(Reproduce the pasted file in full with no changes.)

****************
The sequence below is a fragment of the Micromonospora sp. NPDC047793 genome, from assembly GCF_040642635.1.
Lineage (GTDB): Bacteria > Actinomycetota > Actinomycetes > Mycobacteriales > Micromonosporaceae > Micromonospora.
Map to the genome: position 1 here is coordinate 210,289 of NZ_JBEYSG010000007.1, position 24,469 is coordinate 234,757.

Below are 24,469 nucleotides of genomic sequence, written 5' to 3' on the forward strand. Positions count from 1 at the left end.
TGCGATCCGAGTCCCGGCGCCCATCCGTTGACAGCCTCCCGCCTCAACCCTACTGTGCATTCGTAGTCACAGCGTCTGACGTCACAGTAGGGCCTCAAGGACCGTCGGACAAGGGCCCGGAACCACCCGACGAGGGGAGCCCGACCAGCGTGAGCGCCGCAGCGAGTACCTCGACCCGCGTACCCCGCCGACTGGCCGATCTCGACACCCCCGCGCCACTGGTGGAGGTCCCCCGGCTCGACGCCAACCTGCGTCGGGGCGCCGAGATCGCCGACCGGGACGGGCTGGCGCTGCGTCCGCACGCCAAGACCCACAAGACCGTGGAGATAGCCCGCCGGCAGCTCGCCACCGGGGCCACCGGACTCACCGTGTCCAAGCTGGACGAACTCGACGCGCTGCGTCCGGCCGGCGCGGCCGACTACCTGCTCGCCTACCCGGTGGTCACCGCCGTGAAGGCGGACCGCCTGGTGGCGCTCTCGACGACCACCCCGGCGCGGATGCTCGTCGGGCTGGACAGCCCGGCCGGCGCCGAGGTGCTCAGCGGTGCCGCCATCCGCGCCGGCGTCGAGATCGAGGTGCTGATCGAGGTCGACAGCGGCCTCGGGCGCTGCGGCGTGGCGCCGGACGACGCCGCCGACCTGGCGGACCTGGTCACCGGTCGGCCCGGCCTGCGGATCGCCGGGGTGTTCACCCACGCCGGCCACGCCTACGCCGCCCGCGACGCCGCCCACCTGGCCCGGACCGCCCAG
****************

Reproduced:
The sequence below is a fragment of the Micromonospora sp. NPDC047793 genome, from assembly GCF_040642635.1.
Lineage (GTDB): Bacteria > Actinomycetota > Actinomycetes > Mycobacteriales > Micromonosporaceae > Micromonospora.
Map to the genome: position 1 here is coordinate 210,289 of NZ_JBEYSG010000007.1, position 24,469 is coordinate 234,757.

Below are 24,469 nucleotides of genomic sequence, written 5' to 3' on the forward strand. Positions count from 1 at the left end.
TGCGATCCGAGTCCCGGCGCCCATCCGTTGACAGCCTCCCGCCTCAACCCTACTGTGCATTCGTAGTCACAGCGTCTGACGTCACAGTAGGGCCTCAAGGACCGTCGGACAAGGGCCCGGAACCACCCGACGAGGGGAGCCCGACCAGCGTGAGCGCCGCAGCGAGTACCTCGACCCGCGTACCCCGCCGACTGGCCGATCTCGACACCCCCGCGCCACTGGTGGAGGTCCCCCGGCTCGACGCCAACCTGCGTCGGGGCGCCGAGATCGCCGACCGGGACGGGCTGGCGCTGCGTCCGCACGCCAAGACCCACAAGACCGTGGAGATAGCCCGCCGGCAGCTCGCCACCGGGGCCACCGGACTCACCGTGTCCAAGCTGGACGAACTCGACGCGCTGCGTCCGGCCGGCGCGGCCGACTACCTGCTCGCCTACCCGGTGGTCACCGCCGTGAAGGCGGACCGCCTGGTGGCGCTCTCGACGACCACCCCGGCGCGGATGCTCGTCGGGCTGGACAGCCCGGCCGGCGCCGAGGTGCTCAGCGGTGCCGCCATCCGCGCCGGCGTCGAGATCGAGGTGCTGATCGAGGTCGACAGCGGCCTCGGGCGCTGCGGCGTGGCGCCGGACGACGCCGCCGACCTGGCGGACCTGGTCACCGGTCGGCCCGGCCTGCGGATCGCCGGGGTGTTCACCCACGCCGGCCACGCCTACGCCGCCCGCGACGCCGCCCACCTGGCCCGGACCGCCCAG